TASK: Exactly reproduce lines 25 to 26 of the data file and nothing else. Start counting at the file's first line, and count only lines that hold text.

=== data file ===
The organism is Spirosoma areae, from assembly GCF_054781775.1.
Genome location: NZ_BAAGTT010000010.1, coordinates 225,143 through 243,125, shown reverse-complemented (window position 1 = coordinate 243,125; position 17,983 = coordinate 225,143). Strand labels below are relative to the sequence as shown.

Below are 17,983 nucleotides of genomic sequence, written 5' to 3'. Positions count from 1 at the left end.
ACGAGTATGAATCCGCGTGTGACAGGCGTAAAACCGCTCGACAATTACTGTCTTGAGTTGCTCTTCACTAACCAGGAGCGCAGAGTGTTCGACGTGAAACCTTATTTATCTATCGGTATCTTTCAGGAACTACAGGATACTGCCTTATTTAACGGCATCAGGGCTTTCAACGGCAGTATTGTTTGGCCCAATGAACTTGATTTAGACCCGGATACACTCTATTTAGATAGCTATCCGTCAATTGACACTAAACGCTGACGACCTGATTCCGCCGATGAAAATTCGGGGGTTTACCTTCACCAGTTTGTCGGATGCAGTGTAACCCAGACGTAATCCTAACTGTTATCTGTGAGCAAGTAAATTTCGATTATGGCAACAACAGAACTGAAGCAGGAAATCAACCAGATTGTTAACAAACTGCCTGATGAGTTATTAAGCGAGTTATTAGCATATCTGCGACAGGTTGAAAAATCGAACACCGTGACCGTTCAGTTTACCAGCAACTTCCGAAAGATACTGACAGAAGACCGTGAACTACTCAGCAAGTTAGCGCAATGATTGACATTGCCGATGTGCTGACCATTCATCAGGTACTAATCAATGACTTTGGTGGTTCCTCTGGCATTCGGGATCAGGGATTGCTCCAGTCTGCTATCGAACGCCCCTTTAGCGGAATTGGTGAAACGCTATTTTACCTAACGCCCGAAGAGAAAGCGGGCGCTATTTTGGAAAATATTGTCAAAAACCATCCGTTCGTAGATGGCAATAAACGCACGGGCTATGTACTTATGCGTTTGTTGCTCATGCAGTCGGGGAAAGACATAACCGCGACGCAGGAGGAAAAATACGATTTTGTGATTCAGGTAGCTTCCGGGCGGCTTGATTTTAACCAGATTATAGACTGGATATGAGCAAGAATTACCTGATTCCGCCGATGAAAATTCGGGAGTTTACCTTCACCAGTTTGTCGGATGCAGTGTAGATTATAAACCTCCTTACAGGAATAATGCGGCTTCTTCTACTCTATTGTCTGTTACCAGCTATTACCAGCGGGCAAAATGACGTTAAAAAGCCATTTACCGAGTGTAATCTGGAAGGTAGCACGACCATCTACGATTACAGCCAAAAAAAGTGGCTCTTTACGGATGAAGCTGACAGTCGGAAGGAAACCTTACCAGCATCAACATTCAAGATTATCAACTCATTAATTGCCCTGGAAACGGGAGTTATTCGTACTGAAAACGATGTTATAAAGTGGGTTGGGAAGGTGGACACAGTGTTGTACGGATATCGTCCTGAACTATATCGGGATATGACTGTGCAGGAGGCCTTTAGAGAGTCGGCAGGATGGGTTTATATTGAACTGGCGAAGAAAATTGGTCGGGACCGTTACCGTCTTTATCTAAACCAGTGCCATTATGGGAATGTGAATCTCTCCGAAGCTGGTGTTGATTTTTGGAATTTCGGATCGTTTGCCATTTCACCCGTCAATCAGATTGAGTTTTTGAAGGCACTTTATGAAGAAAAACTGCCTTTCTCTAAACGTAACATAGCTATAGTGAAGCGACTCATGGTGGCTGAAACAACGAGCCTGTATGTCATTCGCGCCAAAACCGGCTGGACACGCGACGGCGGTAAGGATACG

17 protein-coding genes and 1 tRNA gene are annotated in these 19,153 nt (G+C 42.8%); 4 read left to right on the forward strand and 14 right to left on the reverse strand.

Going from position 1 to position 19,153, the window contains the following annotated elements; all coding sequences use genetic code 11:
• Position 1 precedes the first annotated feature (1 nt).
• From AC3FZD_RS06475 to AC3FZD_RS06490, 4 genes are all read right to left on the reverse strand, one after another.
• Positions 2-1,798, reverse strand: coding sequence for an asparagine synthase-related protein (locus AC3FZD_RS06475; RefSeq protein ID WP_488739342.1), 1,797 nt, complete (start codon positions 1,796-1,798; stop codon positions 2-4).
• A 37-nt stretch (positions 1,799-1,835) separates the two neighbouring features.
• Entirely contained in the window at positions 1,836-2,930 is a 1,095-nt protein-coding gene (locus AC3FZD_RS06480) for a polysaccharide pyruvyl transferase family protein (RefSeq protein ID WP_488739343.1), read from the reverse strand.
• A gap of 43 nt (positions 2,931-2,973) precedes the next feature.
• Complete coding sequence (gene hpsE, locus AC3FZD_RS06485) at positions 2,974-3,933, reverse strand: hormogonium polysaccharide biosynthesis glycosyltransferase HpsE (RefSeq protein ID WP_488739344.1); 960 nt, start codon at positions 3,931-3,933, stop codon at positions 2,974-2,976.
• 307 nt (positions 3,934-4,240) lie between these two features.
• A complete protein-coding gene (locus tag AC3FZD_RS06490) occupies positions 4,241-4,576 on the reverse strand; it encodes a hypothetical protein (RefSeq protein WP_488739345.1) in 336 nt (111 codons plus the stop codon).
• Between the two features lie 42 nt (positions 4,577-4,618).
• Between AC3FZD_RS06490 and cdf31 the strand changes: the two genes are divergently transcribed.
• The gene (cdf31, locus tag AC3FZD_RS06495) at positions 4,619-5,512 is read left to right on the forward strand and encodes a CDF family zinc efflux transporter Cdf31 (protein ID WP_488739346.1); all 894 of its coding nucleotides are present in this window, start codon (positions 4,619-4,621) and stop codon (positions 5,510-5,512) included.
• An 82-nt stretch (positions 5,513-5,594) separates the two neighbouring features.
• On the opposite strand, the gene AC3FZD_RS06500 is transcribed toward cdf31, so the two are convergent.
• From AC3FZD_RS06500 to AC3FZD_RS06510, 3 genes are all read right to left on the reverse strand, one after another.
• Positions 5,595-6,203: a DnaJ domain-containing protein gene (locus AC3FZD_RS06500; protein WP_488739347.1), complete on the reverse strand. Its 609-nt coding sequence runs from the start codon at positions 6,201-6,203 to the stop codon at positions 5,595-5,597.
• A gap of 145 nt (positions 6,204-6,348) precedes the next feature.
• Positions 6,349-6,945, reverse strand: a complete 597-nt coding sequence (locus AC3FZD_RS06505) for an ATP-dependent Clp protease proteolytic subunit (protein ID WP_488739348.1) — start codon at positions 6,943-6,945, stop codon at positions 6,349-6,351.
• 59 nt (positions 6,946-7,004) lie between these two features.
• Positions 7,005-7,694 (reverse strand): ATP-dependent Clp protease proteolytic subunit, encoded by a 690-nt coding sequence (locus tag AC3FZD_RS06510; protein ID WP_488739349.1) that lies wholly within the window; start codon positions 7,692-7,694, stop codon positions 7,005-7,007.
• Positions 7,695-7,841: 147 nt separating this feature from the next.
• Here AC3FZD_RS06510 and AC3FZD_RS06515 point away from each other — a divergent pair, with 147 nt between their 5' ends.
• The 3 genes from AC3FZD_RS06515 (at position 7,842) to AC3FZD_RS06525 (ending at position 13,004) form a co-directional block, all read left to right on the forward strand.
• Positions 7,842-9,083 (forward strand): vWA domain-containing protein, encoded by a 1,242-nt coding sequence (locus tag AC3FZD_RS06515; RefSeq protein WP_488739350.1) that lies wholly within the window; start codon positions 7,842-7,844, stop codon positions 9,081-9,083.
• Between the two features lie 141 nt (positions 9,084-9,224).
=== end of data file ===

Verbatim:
• 59 nt (positions 6,946-7,004) lie between these two features.
• Positions 7,005-7,694 (reverse strand): ATP-dependent Clp protease proteolytic subunit, encoded by a 690-nt coding sequence (locus tag AC3FZD_RS06510; protein ID WP_488739349.1) that lies wholly within the window; start codon positions 7,692-7,694, stop codon positions 7,005-7,007.